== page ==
This allows me to get up close and personal with the wildlife even when it is farther away. The Geoffrey's Tamarin above was actually much closer but I still shot this at a 35 mm equivalent of a 1720 mm lens because I wanted to see it's whiskers! ;)

EXIF data:
35 mm equivalent on camera = 86 mm
scope zoom eyepice at 20 power
or 86 mm x 20x = 1720 mm equivalent lens.
Sloth hangs out at Canopy Tower

To put that into perspective, the longest telephoto lens readily available on the commercial market is an 800 mm lens. So even at nominal camera zoom I'm far exceeding the capabilities of most telephoto systems. Plus, an 800 mm lens can reach over 2 foot in length, weigh over 20 pounds, and force you to have to re-mortgage your house. ;p The Sloth above was actually scratching but I've entitled this shot "the Thinker!"
Mantled Howler Monkey (male) hangs down to get to Cecropia fruit

There's always a good assortment of mammals "hanging out" in the trees surrounding the Canopy Tower. Both of the aforementioned sloth species, preferred the loner approach but the troops of Monkeys always seemed to come through en masse. The small Tamarins were less numerous and came and went quickly during our stay, but the Howlers were regular and numerous throughout our stay. One guest told me that the large wound on the side of the male above was a Bot Fly larvae, but don't know this for certain. Seems plausible. He explained that Vampire Bats can often make the initial wound and allow the Bot Fly to get under the flesh. Makes for a good story but I can't say for certain if this is the case.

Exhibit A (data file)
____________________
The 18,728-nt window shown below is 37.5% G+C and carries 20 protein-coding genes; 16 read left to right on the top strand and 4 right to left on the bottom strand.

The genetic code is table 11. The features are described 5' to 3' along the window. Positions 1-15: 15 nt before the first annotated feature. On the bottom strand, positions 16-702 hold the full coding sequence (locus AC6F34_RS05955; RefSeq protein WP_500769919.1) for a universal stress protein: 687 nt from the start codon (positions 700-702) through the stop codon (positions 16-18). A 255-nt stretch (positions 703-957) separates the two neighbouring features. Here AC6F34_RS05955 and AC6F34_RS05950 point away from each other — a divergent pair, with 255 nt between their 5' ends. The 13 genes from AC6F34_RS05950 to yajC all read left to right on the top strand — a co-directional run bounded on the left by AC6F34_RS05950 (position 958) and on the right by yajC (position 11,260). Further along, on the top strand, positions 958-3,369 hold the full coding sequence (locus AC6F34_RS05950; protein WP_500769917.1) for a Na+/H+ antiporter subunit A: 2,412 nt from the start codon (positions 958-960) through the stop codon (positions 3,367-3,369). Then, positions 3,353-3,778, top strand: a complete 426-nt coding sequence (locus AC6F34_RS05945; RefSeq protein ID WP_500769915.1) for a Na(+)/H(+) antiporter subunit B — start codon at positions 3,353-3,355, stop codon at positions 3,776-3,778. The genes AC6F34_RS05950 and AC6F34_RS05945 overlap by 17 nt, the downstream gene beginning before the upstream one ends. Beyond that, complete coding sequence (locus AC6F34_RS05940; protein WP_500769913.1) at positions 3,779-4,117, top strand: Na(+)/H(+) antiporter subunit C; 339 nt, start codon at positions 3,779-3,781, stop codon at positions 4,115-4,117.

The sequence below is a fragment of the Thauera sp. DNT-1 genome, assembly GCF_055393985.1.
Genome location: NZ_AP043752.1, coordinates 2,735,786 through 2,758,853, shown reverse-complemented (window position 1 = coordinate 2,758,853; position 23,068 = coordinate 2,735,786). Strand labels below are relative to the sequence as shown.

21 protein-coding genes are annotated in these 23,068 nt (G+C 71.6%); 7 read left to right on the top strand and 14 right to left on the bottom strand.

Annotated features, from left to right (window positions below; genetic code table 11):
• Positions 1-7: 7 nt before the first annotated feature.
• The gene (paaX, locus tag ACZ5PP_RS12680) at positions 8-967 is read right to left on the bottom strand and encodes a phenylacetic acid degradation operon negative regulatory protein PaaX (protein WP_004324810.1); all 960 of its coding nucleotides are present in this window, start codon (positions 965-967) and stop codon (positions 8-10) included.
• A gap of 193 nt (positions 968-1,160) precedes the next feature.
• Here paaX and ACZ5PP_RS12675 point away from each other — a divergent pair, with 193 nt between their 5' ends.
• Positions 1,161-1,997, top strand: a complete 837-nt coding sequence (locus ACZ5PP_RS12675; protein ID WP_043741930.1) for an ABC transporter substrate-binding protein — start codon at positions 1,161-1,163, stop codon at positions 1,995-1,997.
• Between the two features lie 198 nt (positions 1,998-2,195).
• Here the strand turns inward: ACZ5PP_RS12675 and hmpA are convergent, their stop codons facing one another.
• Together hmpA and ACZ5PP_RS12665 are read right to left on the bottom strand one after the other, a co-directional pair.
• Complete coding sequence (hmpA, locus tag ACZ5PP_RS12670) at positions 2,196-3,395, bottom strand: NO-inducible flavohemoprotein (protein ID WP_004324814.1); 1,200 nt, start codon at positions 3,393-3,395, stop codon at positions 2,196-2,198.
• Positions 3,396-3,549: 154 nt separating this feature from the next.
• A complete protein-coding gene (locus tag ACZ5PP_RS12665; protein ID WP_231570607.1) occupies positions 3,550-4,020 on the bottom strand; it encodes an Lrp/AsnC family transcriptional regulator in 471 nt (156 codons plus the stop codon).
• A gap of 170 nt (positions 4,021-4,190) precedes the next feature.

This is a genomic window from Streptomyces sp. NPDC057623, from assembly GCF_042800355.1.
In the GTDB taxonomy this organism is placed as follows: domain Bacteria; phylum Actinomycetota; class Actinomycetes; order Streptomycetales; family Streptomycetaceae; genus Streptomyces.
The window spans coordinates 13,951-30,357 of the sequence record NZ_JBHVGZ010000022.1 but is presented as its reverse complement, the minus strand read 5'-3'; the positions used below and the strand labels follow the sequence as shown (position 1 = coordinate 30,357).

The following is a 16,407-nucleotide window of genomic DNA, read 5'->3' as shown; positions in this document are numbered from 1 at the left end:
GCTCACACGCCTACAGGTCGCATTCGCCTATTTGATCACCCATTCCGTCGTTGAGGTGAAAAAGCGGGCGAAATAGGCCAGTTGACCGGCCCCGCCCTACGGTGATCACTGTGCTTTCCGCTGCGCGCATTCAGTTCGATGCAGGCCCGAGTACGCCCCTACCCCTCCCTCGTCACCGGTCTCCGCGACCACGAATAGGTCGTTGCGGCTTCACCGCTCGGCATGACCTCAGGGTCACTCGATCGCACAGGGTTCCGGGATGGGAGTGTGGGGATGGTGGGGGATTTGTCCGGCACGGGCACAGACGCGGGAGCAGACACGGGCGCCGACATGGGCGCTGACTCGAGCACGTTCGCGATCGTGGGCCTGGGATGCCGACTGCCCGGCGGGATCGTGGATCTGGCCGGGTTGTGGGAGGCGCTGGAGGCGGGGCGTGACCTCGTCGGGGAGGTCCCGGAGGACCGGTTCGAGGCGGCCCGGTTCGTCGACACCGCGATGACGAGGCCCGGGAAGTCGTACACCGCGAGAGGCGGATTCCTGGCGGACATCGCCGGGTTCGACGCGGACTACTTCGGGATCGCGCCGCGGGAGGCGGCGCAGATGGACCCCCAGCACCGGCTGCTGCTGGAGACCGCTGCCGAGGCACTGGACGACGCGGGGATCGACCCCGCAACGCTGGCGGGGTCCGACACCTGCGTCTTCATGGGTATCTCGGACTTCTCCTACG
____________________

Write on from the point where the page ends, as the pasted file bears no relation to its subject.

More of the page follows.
Does anyone reading know more about this relationship or hypothesis?... would love some feedback.
male Howler Monkey stares intently at some distant subject

The ever vociferous and social Howlers were a treat to watch. Even though they are a common species throughout much of the Neotropics, I don't see these in the wild here in Florida so it was a great treat.
female Howlers with tail at the ready feeds on tree top fruit

The female Howlers were notably slimmer and smaller than the mature males lacking the distinct "mane" shown by the latter. The animal above was taking full advantage of fruiting Cecropia that surrounds the Tower. It is also worthy of note that this is not a tower in the typical sense (a narrow spire sticking up) but more of a very wide 4 story building with large observation deck ringing the top. This allows easy panoramic viewing options in any direction which is also advantageous for viewing the birds and wildlife moving through the tree-tops. It's a very unique and beautiful perspective for observing the "Canopy Express".
Mantled Howler Monkey digiscoped July 2007, Canopy Tower

These are merely a few of the many species that could be viewed by the tower and to see and digiscope them all will undoubtedly take more trips! I will share more from our 8 day trip, never fear, but for now I'll wrap it up by saying the trip was more fun than a Barrel full of Monkeys (or better yet a wild troop in their natural habitat), and we are already planning on offering this workshop again next year.
I can't wait!